Kitchen Consultation: Marat Schacht – Winding Roads

This consultation has been published with the kind permission of Marat Schacht:

Listen to the song ‘Winding Roads’ here:

The mix and instrumental composition is competently executed. I think it’s a little unimaginative, but that could be just your chosen style and creative direction. I won’t fault you for deliberate stylistic artistic choices.

The lyrics, on the other hand, could do with some work.

Some of the lyrics and delivery are a bit awkward. For example:

– ‘I left behind the city/That used to be so pretty’. The city/pretty rhyme feels forced. The first line is fine, but the second line appears not to add anything significant to the story – there aren’t any other lyrics referring to the city being attractive (in fact, the song seems to be about the city not being attractive). Hence, the line seems to be added in for the sake of the rhyme (and not a particularly interesting one at that). I’m sure you can find some more interesting and relevant words that rhyme with ‘city’.

– Sneaking through the back door constantly hiding’. This line makes no sense. There’s no other reference in the story to anything related to sneaking, back doors or hiding. And the line itself contradicts itself – ‘sneaking’ is an action, whereas ‘constantly hiding’ implies motionlessness. It’s not clear at all what you’re trying to say with this line, or what it contributes to the story. I suggest thinking about what you want this line to contribute and think of some ways to do it that are more relevant and consistent with the rest of the song.

– ‘To be someone else’. This line in the second chorus has an awkward delivery. The emphasis on the second syllable of ‘someONE’ is not how most people pronounce the word when speaking naturally. Normally we’d say ‘SOMEone’ – with the emphasis on the first syllable. I understand why you’ve done this – the melody works quite well like this (and wouldn’t work as well if you emphasised the first syllable). I suggest replacing the word or modifying the line to something that more naturally fits the melody. ‘someBODY’ might be a good substitute.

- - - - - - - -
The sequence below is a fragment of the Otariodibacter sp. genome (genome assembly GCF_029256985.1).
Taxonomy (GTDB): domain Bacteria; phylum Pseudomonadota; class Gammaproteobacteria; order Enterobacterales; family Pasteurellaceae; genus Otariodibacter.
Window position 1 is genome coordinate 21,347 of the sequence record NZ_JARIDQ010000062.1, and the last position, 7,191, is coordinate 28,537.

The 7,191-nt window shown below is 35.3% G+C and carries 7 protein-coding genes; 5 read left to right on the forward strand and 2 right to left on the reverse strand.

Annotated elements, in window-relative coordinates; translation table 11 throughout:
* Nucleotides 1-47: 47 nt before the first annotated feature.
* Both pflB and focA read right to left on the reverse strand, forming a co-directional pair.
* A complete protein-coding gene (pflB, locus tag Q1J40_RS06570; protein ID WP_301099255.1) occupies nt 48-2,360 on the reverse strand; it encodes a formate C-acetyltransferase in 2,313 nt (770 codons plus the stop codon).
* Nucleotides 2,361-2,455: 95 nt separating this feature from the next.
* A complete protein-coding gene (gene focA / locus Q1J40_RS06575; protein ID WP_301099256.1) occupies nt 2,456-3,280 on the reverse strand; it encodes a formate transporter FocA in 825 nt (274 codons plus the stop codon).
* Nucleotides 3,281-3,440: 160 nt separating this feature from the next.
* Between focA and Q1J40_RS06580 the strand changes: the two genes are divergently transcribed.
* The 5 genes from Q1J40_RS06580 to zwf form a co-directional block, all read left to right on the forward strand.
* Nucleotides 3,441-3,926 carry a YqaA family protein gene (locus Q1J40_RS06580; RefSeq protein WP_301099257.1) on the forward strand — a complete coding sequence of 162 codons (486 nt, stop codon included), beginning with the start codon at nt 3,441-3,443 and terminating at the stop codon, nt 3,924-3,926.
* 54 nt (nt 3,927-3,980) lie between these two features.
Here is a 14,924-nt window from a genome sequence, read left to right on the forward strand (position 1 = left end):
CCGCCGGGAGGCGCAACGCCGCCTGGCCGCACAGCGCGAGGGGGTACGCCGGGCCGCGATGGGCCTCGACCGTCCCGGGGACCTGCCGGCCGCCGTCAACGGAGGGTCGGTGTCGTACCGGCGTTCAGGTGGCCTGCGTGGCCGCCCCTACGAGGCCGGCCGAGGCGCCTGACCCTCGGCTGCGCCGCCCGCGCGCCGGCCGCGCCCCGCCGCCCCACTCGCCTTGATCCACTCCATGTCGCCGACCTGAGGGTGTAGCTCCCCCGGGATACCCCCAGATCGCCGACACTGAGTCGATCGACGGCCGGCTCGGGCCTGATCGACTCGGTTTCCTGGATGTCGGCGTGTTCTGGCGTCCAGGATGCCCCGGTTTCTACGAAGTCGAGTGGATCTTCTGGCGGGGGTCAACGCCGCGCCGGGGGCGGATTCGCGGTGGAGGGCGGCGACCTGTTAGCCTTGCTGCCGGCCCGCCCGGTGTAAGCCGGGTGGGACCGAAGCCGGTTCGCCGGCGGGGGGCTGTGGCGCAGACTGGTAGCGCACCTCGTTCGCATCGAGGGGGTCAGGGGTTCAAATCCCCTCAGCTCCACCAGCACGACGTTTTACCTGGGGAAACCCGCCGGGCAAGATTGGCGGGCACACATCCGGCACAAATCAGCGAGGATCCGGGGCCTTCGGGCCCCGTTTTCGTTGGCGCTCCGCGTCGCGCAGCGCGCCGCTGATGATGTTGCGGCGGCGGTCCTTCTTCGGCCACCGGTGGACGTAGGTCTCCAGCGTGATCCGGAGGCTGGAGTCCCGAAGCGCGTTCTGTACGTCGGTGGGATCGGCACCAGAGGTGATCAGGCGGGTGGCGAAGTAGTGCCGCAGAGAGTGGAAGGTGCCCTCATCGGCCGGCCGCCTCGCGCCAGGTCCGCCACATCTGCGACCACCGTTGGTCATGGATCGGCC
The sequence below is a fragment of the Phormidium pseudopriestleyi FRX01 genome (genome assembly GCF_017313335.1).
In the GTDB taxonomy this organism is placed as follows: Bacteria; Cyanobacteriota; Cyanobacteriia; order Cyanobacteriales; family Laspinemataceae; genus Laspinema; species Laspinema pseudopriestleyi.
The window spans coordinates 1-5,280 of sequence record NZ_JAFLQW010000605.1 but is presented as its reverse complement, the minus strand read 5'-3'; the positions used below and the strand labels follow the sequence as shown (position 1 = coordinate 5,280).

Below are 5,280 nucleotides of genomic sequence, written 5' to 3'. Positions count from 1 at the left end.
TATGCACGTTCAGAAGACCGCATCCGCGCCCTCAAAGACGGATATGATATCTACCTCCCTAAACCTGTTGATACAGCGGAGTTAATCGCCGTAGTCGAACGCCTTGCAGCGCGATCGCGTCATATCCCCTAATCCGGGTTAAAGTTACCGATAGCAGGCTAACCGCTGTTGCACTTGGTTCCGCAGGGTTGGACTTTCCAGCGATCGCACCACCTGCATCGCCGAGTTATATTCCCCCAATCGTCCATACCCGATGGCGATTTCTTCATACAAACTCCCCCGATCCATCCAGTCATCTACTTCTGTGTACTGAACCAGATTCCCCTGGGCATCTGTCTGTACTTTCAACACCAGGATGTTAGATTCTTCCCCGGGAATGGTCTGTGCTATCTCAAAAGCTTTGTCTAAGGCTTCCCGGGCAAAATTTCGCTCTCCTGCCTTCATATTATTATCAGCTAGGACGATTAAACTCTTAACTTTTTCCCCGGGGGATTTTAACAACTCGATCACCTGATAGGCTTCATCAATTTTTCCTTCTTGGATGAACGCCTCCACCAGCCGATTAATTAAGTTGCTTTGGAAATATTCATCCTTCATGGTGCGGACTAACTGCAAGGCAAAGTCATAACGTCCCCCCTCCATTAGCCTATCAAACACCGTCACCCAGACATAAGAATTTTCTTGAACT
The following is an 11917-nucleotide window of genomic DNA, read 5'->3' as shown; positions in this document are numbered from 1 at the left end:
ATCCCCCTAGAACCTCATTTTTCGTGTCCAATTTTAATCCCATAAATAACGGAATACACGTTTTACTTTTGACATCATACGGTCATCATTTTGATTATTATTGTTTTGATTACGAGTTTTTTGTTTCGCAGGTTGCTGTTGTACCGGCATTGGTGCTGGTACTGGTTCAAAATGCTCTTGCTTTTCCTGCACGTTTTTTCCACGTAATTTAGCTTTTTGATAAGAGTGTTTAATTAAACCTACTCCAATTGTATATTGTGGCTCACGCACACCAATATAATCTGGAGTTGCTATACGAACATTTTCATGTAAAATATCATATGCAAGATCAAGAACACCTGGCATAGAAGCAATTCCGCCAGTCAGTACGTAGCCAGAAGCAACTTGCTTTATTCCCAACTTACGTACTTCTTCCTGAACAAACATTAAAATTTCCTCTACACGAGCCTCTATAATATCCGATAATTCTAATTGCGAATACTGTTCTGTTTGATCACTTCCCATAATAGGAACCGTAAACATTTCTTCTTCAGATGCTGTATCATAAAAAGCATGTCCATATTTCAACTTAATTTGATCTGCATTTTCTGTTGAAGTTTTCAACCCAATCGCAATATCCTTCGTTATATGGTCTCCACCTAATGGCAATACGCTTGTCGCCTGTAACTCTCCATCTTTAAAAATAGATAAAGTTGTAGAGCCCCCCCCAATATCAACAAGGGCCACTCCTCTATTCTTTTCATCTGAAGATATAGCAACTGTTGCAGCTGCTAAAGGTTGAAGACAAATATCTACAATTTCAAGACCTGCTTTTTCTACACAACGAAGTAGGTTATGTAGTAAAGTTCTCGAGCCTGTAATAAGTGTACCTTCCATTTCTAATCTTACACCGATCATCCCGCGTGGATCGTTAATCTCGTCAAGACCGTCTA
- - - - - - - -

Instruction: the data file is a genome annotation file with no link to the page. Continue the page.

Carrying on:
Another weakness of the song is the ever-changing chorus. As this song only has two choruses (songs with three or four choruses are more common), it’s important to make the choruses as memorable as possible.

In your song, the first chorus establishes the two lyric groups (‘Winding roads…’ and ‘All I see…’). In the second chorus, however, things start to get a bit confused. We start halfway through (‘All I see…’), then we get a totally new lyric group (‘To be someone else…’), then we return to the original two groups. This might make sense if there were a narrative or poetic point being made, but that doesn’t seem to be the case here.

I suggest rearranging the second chorus in a way that makes more sense – musically and lyrically. Simply repeating the first chorus twice is the easiest solution, and would work, but by far isn’t the only (or necessarily best) solution. Some other potential approaches are:

– Include the two lyric groups from the first chorus, but then write two new lyric groups to follow on. The new lyrics should extend the story and add depth and meaning to the first chorus.

– Convert the first two lyric groups into their own bridge section (similar to what you’ve started to do with the first lyric group). Here you can use the same lyrics as the first chorus, but perhaps pare them back a little by reducing the word density.

Either way, try to focus on the narrative – the way the story is told through lyrics and the way it develops throughout the course of the song.


This is an example of a single Kitchen consultation. If you would find this kind of feedback useful for your own music, get in touch with me.

– $20 will get you one consultation (basically the same as this example, but in private, with your music).

– $50 will get you three consultations or one studio demo (where I do an example edit or mix of your music to better demonstrate how some concepts would apply to your music)

– $100 will get you seven consultations or two studio demos.

The consultations can be for multiple songs or multiple revisions of one song. It’s up to you.

You can read more about the Kitchen here:

When you’re ready, send me an email to kitchen at kimlajoie dot com.


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